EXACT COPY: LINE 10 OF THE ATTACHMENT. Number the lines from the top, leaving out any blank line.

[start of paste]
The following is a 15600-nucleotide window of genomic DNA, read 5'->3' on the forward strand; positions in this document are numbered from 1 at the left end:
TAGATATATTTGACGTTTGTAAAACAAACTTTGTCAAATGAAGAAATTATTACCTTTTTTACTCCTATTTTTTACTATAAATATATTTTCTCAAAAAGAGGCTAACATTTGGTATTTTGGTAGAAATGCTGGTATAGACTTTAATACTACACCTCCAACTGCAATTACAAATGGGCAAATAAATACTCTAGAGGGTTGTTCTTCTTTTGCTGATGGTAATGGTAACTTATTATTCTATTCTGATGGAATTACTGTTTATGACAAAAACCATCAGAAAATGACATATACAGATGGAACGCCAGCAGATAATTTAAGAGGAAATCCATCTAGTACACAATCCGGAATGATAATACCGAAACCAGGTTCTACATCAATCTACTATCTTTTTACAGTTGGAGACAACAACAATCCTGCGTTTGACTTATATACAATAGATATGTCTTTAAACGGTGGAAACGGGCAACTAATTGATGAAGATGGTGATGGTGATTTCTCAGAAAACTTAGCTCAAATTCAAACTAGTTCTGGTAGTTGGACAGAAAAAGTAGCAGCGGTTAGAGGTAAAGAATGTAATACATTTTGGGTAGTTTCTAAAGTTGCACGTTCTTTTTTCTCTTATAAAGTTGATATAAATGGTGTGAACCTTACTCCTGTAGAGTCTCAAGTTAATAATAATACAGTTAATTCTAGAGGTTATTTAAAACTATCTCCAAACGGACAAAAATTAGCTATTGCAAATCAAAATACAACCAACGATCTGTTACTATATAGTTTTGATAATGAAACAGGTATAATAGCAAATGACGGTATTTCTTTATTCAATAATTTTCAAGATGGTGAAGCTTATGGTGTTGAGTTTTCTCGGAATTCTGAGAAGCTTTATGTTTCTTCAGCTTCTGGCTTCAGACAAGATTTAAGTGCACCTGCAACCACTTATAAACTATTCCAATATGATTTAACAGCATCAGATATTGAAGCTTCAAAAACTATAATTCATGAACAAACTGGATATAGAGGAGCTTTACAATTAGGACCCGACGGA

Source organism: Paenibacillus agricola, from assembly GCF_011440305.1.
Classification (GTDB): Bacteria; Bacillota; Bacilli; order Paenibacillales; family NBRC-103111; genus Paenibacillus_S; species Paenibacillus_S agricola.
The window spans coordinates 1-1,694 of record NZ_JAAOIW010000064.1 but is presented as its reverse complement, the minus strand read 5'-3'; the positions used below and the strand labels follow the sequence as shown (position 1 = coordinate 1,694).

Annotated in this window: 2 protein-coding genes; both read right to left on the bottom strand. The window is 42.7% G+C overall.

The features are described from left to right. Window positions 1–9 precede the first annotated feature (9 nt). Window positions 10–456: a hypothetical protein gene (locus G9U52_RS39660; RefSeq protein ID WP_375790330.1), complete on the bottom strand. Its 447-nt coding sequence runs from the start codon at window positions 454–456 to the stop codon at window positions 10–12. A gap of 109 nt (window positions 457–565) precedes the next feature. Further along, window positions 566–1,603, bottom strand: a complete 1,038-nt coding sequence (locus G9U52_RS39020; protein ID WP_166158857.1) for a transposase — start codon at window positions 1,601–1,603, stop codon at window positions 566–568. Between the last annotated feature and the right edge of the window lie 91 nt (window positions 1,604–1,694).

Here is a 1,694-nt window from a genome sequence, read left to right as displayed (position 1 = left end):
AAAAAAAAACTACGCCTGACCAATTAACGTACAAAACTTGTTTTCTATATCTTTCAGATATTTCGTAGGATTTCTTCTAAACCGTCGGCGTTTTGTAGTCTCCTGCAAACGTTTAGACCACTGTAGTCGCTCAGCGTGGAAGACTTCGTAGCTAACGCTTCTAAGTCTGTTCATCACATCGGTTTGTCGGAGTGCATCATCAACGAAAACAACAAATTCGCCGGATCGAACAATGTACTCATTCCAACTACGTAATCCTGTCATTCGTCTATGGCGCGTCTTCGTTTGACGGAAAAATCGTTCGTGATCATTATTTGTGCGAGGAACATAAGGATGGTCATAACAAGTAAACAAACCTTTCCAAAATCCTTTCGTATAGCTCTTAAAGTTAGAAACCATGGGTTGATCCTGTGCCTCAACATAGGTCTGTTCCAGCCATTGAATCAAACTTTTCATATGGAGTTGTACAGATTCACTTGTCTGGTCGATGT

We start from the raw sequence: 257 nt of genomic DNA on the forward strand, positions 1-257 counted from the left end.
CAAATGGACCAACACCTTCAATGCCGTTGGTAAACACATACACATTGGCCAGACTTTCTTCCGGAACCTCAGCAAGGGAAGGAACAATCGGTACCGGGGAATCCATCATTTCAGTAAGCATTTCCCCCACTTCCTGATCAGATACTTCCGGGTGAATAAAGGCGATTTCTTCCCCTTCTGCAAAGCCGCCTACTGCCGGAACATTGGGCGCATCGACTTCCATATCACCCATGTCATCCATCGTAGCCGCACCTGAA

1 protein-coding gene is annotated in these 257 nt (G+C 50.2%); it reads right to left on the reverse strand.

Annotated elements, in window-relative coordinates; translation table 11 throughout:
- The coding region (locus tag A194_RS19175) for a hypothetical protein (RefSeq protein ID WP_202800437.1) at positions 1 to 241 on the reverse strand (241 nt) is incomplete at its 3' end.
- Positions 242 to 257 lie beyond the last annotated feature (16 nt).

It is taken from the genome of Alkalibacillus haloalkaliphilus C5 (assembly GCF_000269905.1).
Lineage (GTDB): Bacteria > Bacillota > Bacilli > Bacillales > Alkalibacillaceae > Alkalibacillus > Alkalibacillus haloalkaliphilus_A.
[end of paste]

We start from the raw sequence: 257 nt of genomic DNA on the forward strand, positions 1-257 counted from the left end.